Google Pressures Handset Makers Into Updating Android
According to a recent report, Google may start to rank the Android device makers to force them to increase the frequency with which they update their devices to latest Android version. This new ranking system will put pressure on device makers to provide latest Android updates and embarrass those who are slow.
Currently Android has close to 1.4 billion active users, but unfortunately, the entire ecosystem is heavily fragmented. Unlike Apple's iOS ecosystem, Google does not make the vast majority of Android phones, so Android users are currently at the mercy of different device manufacturers and carriers. For starters, the most recent version, only 7.5 percent of Android devices run Android 6.0 Marshmallow, while 80 percent of Apple devices run the latest iOS 9.
Having a fragmented ecosystem means most of the Android devices are running with various bugs and security related vulnerabilities. At last week's Google I/O developer conference, Android chief Hiroshi Lockheimer said the issue with updates "is the weakest link on security on Android".
Earlier this month, the Federal Communications Commission wrote a letter to Apple, Google, and operators like AT&T and Verizon, in which it expressed its concern about "significant delays in delivering patches to actual devices and those older devices may never be patched".
To address this, the search giant reportedly created the rankings earlier this year and shared it with Android partners. Now, Bloomberg reports that Google may now open up the list to public scrutiny. If this happens, many device makers will step-up, as it will be a PR disaster for them. It will also complement other efforts Google is working on, including accelerating security updates and reducing phone-testing requirements.
However, the device makers are not the only roadblock in updating Android devices to the latest version. Network operators like AT&T, Verizon, and Sprint also provide challenge to Google. Network operators need to test updates thoroughly to ensure they do not cause network disruption, which means the process can move slower. In addition, operators like Verizon are well known to take their sweet time to test and approve updates. In 2011, Google created the short-lived Android Update Alliance back but it fizzled out mainly due to this.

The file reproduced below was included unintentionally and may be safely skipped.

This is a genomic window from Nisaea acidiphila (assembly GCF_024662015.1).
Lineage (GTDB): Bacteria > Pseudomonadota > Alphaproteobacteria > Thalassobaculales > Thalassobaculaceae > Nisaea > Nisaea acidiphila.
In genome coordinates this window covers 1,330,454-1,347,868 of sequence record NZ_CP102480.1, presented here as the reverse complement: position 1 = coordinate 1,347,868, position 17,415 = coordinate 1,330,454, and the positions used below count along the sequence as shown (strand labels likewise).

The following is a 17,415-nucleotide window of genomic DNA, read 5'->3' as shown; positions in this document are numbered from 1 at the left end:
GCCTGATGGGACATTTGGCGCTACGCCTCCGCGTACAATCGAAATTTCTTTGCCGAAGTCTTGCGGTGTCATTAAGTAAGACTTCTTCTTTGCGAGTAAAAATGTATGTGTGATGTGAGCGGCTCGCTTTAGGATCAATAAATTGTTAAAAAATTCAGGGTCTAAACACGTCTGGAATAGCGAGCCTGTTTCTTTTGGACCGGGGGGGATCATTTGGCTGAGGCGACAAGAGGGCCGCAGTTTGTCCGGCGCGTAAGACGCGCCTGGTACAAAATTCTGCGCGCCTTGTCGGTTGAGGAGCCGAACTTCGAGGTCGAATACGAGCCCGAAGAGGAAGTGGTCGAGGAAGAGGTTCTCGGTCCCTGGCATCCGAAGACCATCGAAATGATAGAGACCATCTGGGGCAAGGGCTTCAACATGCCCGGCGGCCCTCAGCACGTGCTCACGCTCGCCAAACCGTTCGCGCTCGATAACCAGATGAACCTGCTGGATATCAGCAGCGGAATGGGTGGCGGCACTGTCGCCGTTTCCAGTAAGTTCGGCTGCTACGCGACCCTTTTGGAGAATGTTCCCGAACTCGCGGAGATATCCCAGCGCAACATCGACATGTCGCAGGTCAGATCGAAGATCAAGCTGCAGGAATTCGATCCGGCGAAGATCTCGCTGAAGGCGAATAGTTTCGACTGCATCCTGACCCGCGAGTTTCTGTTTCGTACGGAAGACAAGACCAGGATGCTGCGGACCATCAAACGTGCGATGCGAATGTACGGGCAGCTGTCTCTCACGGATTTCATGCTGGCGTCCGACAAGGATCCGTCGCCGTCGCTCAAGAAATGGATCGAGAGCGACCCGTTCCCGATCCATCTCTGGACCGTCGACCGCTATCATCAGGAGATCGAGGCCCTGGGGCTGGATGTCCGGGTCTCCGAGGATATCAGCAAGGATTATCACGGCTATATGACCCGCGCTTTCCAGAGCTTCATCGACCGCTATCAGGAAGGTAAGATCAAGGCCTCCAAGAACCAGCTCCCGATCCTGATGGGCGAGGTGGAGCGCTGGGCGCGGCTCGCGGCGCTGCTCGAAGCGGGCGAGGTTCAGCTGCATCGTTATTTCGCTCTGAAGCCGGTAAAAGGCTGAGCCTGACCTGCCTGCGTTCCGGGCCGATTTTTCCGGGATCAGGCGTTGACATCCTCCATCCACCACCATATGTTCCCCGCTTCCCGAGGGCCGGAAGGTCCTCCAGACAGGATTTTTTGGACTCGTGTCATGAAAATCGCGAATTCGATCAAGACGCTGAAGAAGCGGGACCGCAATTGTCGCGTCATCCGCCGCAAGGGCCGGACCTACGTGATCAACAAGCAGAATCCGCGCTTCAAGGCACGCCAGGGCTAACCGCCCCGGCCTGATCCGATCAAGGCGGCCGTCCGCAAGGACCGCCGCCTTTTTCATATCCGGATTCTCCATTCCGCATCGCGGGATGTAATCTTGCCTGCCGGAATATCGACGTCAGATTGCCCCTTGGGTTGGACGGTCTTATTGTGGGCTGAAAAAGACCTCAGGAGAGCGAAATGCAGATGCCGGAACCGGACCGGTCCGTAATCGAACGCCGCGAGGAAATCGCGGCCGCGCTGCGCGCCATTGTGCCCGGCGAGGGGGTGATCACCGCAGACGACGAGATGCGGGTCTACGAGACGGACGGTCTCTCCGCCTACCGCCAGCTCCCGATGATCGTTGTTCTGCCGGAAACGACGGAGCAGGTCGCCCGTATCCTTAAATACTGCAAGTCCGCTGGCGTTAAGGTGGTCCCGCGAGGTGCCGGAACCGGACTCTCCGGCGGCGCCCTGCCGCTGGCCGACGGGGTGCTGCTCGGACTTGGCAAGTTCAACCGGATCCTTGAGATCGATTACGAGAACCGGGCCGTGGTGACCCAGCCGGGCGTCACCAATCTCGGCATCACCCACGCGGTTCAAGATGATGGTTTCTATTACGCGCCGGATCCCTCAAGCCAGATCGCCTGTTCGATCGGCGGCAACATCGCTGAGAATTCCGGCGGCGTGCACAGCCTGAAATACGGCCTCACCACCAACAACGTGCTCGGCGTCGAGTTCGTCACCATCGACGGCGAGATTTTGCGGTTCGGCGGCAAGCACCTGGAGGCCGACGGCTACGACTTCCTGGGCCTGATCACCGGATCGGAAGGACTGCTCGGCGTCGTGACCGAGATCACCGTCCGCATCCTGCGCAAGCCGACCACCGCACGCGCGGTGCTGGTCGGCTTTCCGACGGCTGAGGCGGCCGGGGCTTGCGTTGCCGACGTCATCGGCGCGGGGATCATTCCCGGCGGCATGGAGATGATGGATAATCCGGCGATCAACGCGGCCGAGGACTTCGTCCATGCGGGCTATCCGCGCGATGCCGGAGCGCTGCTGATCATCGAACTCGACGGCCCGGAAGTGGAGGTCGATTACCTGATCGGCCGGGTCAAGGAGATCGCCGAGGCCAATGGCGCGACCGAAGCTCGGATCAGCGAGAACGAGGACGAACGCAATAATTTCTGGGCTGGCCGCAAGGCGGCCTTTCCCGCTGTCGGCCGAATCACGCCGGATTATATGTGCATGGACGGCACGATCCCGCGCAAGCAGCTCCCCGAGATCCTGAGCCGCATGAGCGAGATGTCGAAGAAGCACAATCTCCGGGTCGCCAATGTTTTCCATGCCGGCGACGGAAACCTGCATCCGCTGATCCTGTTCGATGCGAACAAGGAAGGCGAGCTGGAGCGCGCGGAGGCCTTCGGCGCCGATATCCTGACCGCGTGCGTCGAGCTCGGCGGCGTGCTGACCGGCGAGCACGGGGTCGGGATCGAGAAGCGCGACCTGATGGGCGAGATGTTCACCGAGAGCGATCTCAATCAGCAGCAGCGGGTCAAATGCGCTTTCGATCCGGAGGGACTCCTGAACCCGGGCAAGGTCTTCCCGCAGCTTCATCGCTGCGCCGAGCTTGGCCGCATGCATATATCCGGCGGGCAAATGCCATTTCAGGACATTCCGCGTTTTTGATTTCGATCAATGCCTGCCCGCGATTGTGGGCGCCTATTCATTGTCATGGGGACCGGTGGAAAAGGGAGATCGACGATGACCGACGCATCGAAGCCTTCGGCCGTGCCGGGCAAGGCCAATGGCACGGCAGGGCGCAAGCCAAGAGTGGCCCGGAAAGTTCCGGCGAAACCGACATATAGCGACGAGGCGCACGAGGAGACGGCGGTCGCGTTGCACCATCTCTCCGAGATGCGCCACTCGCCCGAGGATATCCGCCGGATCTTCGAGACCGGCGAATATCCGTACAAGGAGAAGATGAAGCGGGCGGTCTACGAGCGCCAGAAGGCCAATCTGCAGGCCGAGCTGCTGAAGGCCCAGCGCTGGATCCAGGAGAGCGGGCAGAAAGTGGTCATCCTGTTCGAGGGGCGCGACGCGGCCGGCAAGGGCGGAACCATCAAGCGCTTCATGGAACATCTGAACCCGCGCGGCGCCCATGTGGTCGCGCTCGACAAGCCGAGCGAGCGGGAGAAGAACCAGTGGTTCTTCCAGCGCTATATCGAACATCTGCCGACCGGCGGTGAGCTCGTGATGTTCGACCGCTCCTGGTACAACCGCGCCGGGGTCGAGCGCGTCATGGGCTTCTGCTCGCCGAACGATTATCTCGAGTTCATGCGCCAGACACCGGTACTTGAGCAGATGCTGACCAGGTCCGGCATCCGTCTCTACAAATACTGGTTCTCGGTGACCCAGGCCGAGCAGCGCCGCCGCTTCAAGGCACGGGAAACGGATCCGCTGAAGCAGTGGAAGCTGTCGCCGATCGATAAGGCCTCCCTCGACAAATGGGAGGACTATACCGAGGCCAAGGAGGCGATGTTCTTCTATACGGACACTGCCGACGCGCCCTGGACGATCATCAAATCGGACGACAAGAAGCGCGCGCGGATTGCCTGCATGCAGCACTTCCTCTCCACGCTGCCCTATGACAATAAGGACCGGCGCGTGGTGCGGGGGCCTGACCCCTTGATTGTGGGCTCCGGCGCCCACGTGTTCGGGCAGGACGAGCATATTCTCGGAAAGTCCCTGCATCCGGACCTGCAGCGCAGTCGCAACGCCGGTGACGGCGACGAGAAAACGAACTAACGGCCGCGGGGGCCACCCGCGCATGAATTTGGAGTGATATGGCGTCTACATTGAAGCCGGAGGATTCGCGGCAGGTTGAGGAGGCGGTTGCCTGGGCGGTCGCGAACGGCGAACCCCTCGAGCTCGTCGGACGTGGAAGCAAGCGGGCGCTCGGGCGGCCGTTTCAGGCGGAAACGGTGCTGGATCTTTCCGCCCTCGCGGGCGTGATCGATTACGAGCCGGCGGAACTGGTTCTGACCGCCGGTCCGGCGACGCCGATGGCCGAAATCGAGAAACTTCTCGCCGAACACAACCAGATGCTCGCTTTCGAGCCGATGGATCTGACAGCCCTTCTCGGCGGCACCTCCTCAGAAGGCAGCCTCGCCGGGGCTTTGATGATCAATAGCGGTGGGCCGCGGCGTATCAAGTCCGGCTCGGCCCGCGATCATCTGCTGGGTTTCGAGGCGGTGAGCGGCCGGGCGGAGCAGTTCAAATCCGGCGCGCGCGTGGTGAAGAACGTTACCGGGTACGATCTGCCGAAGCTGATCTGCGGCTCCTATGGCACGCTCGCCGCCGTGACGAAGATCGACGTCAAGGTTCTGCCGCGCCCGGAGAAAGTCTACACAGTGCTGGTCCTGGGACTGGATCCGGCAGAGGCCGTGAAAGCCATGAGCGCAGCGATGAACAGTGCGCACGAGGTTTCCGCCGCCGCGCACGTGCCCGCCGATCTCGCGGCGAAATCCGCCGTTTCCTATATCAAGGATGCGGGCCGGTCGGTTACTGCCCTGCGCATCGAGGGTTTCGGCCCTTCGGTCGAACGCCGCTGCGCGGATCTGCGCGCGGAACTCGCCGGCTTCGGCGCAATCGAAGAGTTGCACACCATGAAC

Google is trying to work around this problem by providing updates to some of its products that come as standalone apps, instead of being part of a new version of the Android OS, so that it can update them without being subject to testing. It has also released a preview of Android N earlier than usual to give manufacturers more time to adapt to it.
After the Stagefright fiasco, Google has started releasing monthly Android security patches. However, these are currently limited to Nexus devices and some high-end smartphones. The search giant is also having a hard time convincing device makers to release these monthly updates for their devices. While LG and Samsung committed to monthly updates, they have struggled to keep to that schedule for all their phones.
In addition, there are also manufacturers like HTC, who claims that rolling out monthly security updates for their devices is "unrealistic".
While the decision to rank the manufacturers and making it public seems like a good idea, Google will never solve this problem without a tighter control over network operators and OEM. As Mike Chan, co-founder of Nextbit pointed out, the best way to solve this problem is a massive re-architecture of the operating system, or training manufacturers and carriers "to be good Android citizens".